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Johns Hopkins researchers discover that an FDA-approved HIV drug may be useful in treating breast cancer metastasis

September 2, 2014

Lymphatic Endothetial Cells

Human triple-negative breast cancer cells secrete a cytokine protein interleukin-6 (IL6) that triggers lymphatic endothelial cells located within lymph nodes and the lungs to secrete a chemokine protein CCL5 and vascular endothelial growth factor VEGF.

Lymphatic endothelial cells play a key role in orchestrating metastatic colonization of such organs as lymph nodes and lungs in breast cancer, Johns Hopkins researchers have found in their preclinical mouse research; they also identified FDA-approved drugs used for other indications (repurposed drugs) that could be used to inhibit or prevent metastasis. This is very important because metastasis is the major cause of death in cancer patients.

These findings published in the September 2, 2014 online edition of Nature Communications in a paper entitled "Breast cancer cells condition lymphatic endothelial cells within pre-metastatic niches to promote metastasis" contribute significantly to our understanding of the role of stromal, non-cancer cells in the development of metastasis and shows possible routes to treatment. The identification of drugs previously approved for other indications, such as HIV and rheumatoid arthritis, opens attractive possibilities for treating cancer patients. Currently, it takes 10-12 years and billions of dollars to develop a new drug from discovery to market; however, using repurposed or repositioned drugs promises significant savings in time and resources.

Aleksander S. Popel, PhD

The team of investigators led by Aleksander S. Popel, PhD, professor in the Department of Biomedical Engineering in the School of Medicine, with joint appointments in the Department of Oncology and the Sidney Kimmel Comprehensive Cancer Center, found that normal lymphatic endothelial cells when subjected to molecular factors secreted by cancer cells are conditioned or reprogrammed, in such a way that they in turn start secreting molecules that facilitate metastasis. The team used a new metastatic mouse model where the metastatic colonization was induced by injections of liquid containing factors secreted by cancer cells (tumor conditioned media, TCM), mimicking the secretion from primary breast tumor. They chose to deal with triple-negative breast cancer which is especially aggressive, metastatic, and difficult to treat. Specifically, they have shown that human triple-negative breast cancer cells secrete a cytokine protein interleukin-6 (IL6) that triggers lymphatic endothelial cells located within lymph nodes and the lungs to secrete a chemokine protein CCL5 and vascular endothelial growth factor VEGF. The CCL5 chemokine then helps recruit cancer cells that express CCL5 receptor CCR5, and VEGF promotes vascular growth (angiogenesis) in lymph nodes and increases vessel permeability in the lungs. Both processes facilitate colonization of these organs with cancer cells leading to metastatic growth.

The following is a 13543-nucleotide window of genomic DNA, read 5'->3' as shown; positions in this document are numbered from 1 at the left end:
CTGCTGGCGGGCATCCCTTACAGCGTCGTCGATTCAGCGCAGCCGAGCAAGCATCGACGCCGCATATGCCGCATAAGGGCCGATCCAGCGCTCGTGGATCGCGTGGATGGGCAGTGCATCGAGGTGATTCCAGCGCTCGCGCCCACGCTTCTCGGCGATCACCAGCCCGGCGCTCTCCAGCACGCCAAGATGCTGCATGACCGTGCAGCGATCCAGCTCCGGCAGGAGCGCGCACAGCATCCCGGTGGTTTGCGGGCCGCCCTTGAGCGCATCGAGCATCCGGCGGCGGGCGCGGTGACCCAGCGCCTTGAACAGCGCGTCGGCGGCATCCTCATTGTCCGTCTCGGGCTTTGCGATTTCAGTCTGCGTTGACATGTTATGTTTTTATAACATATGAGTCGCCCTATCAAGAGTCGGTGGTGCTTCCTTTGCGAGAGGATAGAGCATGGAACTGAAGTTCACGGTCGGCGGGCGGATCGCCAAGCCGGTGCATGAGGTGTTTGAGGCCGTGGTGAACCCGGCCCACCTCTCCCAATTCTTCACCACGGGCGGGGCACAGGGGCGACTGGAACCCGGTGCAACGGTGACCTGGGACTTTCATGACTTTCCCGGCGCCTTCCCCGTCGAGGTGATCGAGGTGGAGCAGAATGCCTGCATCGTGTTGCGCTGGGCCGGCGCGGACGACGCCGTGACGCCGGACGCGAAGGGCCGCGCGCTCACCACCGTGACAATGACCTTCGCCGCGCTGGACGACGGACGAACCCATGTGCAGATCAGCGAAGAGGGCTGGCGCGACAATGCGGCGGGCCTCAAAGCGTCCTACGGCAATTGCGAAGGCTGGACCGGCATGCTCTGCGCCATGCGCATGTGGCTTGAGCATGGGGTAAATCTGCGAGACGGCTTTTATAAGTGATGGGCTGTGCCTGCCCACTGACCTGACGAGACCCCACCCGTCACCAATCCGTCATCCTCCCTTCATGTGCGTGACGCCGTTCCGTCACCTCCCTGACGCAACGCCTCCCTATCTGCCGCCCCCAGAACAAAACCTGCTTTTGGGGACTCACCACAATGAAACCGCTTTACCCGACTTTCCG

Having discovered these mechanisms, the researchers then designed experiments in mice that would disrupt the communications between CCL5 and CCR5 using a CCR5 inhibitor maraviroc, an FDA-approved HIV drug, and found a significant inhibition of metastasis. A combination of maraviroc and an anti-VEGF agent completely eliminated metastasis. In addition, depletion of IL6 in the TCM using an IL6 antibody also resulted in complete inhibition of metastasis.

These preclinical studies suggest that similar treatment might lead to new ways of preventing metastasis and treating metastatic patients. For example, IL6 receptor inhibitor tocilizumab is an FDA-approved anti-inflammatory drug and maraviroc or other CCR5 inhibitors could be administered prior or after surgery, possibly in combination with standard of care therapeutics.

These preclinical results were reinforced by bioinformatic analysis of available samples from breast cancer patients that show a significant expression of CCL5 and IL6 in patients with triple-negative breast cancer compared with other types. “We are planning to collaborate with our clinical colleagues to eventually translate our findings to the clinic,” Popel says. “A lot of work lies ahead and a truly multidisciplinary team is needed; the Sidney Kimmel Comprehensive Cancer Center is ideally positioned for such translational work.”

Other Johns Hopkins researchers who participated in this study were Esak Lee, the first author of the paper, Elana J. Fertig, Kideok Jin, Saraswati Sukumar, and Niranjan B. Pandey.

The work was supported by the National Institutes of Health grant R01 CA138264 and the Safeway Foundation for Breast Cancer.